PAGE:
Lost In The Male


The idea of this post came to me while writing this post: It’s not my fault, my professor don’t speak English! For USA Today College, that’s right, I’m published ya’ll. You better subscribe to me now, before I start charging for subscriptions!

I am waiting for a specific piece of mail. It is imperative that I am in receipt of the parcel. I have been told it is in the mail. I have heard this lie twice. My certainty of this untruth is due to my own lies, “The check is in the mail.” “I just sent the invitation off today, it’s in the mail.” “I sent the email hours ago, I must be experiencing technical difficulty.”

Of course these aren’t always lies; sometimes they are actually the truth. Recently, I discovered that I had never sent off a check that I’ve waited months for someone to deposit. I can only imagine her facial expression as I apologized for my oversight (note to self: send off the duplicate check) but it was a genuine mistake.

I have come to realize that just as things often get lost in the mail, they also get lost in the male. Species, that is. Specifically, the younger ones; or maybe not (I just threw that jab in for fun).

Mothers of prepubescent sons often marvel over how concepts, truths, actions get lost in the space between their ears faster than the flash of light. For years I have heard these complaints in amazement at the struggle of others, and thought, that won’t happen to me!

Until it did…

Memory escapes how or when I noticed it, as I am currently suffering from Information Overload Disorder (see previous post here) but somehow it happened that my sons have become members of the typical pre-teen, male species.

It started with small things. I would give a command and before they were two feet away they would ask me to repeat the order. Then it progressed to them fetching the requested item only to return with something completely off base. “Son can you bring my brown jacket off the black chair in my bedroom.” Son returns with the black dress from the floor of the laundry room and a pair of brown shoes. Then it was the empty handed return twenty seconds later because it wasn’t there (I always happen to find said item exactly where I said). Now we have elevated to negating that I ever even asked for something to begin with (and they look at me with squinted eyes will humming the theme to the Twilight Zone).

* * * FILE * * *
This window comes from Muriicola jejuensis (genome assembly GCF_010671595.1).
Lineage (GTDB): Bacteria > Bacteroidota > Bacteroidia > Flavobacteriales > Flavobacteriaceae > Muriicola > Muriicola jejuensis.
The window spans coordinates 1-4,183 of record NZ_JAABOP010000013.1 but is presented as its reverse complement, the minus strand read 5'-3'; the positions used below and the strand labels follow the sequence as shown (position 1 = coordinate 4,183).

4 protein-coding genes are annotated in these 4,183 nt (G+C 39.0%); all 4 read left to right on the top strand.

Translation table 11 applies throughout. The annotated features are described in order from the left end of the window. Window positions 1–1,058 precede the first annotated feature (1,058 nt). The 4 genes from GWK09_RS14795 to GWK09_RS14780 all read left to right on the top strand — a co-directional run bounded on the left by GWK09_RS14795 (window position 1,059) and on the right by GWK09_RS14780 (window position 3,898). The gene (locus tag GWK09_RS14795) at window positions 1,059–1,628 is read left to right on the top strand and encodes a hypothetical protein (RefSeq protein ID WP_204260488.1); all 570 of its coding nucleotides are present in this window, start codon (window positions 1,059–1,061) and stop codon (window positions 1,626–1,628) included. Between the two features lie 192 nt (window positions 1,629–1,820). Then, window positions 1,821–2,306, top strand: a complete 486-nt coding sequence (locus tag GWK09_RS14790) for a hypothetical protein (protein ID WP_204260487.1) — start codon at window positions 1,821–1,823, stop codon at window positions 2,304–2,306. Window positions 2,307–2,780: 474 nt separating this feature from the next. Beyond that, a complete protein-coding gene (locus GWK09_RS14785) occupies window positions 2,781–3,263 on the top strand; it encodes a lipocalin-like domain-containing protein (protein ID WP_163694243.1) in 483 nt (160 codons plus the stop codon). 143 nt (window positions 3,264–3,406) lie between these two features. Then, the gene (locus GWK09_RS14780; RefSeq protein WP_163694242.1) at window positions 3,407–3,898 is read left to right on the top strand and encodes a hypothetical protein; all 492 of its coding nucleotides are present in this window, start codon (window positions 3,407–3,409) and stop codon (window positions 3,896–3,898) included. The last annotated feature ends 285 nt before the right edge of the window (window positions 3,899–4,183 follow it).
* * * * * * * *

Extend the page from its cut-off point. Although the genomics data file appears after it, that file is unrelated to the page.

There are other issues…

Gradually, they started doing little things that weren’t bad but just plain stupid but luckily they were confessing their idiotic behavior in an attempt to maintain my trust. “Mom, I washed the whites with a pen in my pocket.” “Mommy, I accidentally left my [car] window down all night and it rained.” No we have graduated away from telling and I happen upon the evidence of their actions: my favorite sweater poorly hidden in the trash can after being consumed by the dog, my red floor length lamp in twenty pieces under the couch (obviously the victim of a UFC match), and the latest-the cable prongy thingy that was magically sucked into the wall by sheet rock fairies and won’t come back out!

Will my boys always be lost in the male, or is there hope that once they hit puberty, teendom and then adulthood they will return to the pre-senseless senses?

Luckily…this temporary (fingers crossed) lapse is not affecting their schoolwork…

Advertisements

2 thoughts on “Lost In The Male

  1. I like to refer to this phase as “hormonal amnesia”. I can remember teaching Sunday School to high school age kids that couldn’t remember even the most basic things they could recite from heart when they were five years old. For severeal years it will be as though they wake up in a brand new world every morning. Good Luck!

    • Please forgive my delay…this was my response several days ago…I’m not at all technically sound…

      Did you ever see 50 First Dates with Adam Sandler and Drew Barrymore? That movie is exactly what you have just described only I never thought to compare it to the (pre)tweenage male mind. Thanks for the outlook!

What's on your mind?

Fill in your details below or click an icon to log in:

WordPress.com Logo

You are commenting using your WordPress.com account. Log Out / Change )

Twitter picture

You are commenting using your Twitter account. Log Out / Change )

Facebook photo

You are commenting using your Facebook account. Log Out / Change )

Google+ photo

You are commenting using your Google+ account. Log Out / Change )

Connecting to %s